Burrell College Board Member Feature: Denise Gonzales, MD
Denise Gonzales, MD, is the Medical Director of Adult Medical Specialties for Presbyterian Medical Group, as well as a pulmonary and critical care physician, working with patients with breathing disorders and those who need critical care. Dr. Gonzales joined the organization in 2007 and became the founding medical director of Presbyterian’s first 21st-century hospital, Presbyterian Rust Medical Center, located in Rio Rancho, New Mexico. In her role as medical director of Adult Medical Specialties, she leads a group of physicians who deliver highly specialized care to adults.
In addition to her role on the board of the Burrell College, Dr. Gonzales is also a member of the board of The ASK Academy, a science, technology, engineering, and math innovation school in Rio Rancho, New Mexico. The ASK Academy is a 6-12 grade public school that focuses on encouraging student’s passion for STEM learning, in order to prepare them for careers in engineering, design, or biomedical science. She has also been inducted as a Fellow in the Society of Critical Care Medicine, the largest non-profit medical organization dedicated to promoting excellence and consistency in the practice of critical care.
Dr. Gonzales was born and raised along the U.S.-Mexico border in rural southern New Mexico. Her childhood experiences fostered her passion for improving the lives of others, particularly for those disadvantaged communities. After earning her bachelor’s and master’s degrees in biomedical engineering, she went on to complete her medical degree from the University of New Mexico and then fulfilled her residency training in internal medicine at the University of Texas Health Science Center. She then completed the joint National Institutes of Health and Johns Hopkins Pulmonary and Critical Care fellowship program.
Dr. Gonzales thrives in her hospital-based clinical practice, as a bedside educator and physician leader. Her mission to improve the health of all New Mexicans includes changing the way we deliver care, by using telemedicine to access rural communities and focusing on population health.
Recently, Dr. Gonzales was featured in a prominent PBS documentary called, Vaccination from the Misinformation Virus. The documentary explains why vaccines are safe despite the digital misinformation surrounding them. To watch the documentary, click here.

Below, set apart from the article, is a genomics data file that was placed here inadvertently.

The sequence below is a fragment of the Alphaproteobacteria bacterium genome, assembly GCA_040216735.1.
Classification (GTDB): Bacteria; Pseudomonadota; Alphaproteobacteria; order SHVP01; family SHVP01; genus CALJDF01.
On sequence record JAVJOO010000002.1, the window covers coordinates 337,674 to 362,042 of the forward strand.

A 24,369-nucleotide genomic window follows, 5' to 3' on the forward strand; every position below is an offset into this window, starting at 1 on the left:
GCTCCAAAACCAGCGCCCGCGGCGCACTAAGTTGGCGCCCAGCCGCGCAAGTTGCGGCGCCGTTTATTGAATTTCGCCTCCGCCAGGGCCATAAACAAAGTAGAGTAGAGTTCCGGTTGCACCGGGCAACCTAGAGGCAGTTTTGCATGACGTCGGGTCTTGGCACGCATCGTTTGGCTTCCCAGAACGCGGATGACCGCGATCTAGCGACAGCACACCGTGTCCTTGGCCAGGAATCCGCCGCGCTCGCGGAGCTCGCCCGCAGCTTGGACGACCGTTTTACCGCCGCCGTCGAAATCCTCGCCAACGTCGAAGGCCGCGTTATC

Q&A Session with Dr. Denise Gonzales
Q: What inspired you to pursue a career in medicine?
A: I was initially drawn to science and biomedical engineering but realized that I really wanted to be directly involved with people and directly impact them rather than indirectly in basic science.
Q: May you tell me a little of the educational/professional background that led you to this point in your career?
A: I worked as a lab tech on weekends at Mass General Hospital. It helped me understand healthcare better and introduced me to mentors who helped me along my path.
Q: As a medical director, what are some of the more significant challenges you have faced?
A: I initially started as the Chief Medical Officer for a brand new hospital. That had a lot of interesting challenges. Then I switched to managing a bunch of clinics. I have never had a clinic myself and that was yet another challenge. Overall my approach is to dive in and understand all the things my stakeholders experience so that I can best advocate for them.
Q: How did you come to join the board of trustees for the College?
A: I was recommended by a colleague and friend with whom I went to school. Dr. Ruy Carrasco is from Roswell, New Mexico, and he and I worked on a medical school project together. He has a friend who worked for Rice Management Company and Ruy connected us. It was because of that introduction from someone I trusted and from another local New Mexican that I agreed to explore the opportunity. Relationships are so important in life.
Q: What advice do you have for Burrell medical students as they anticipate a career in medicine?
A: Don’t decide on a specialty until just before the match. Keep your mind open. I originally thought about pursuing oncology, then med/peds, then trauma, then finally I landed on pulmonary and critical care.
Q: Regarding the PBS documentary, what is the most significant piece of information you would like people to take away regarding vaccines and misinformation?
A: The internet has been one of the most impactful inventions of the 21st century (really came about in the 80’s when I was in college). Unfortunately, it’s not validated. By design, it’s “crowdsourced” like Wikipedia. It can provide just as much information as misinformation.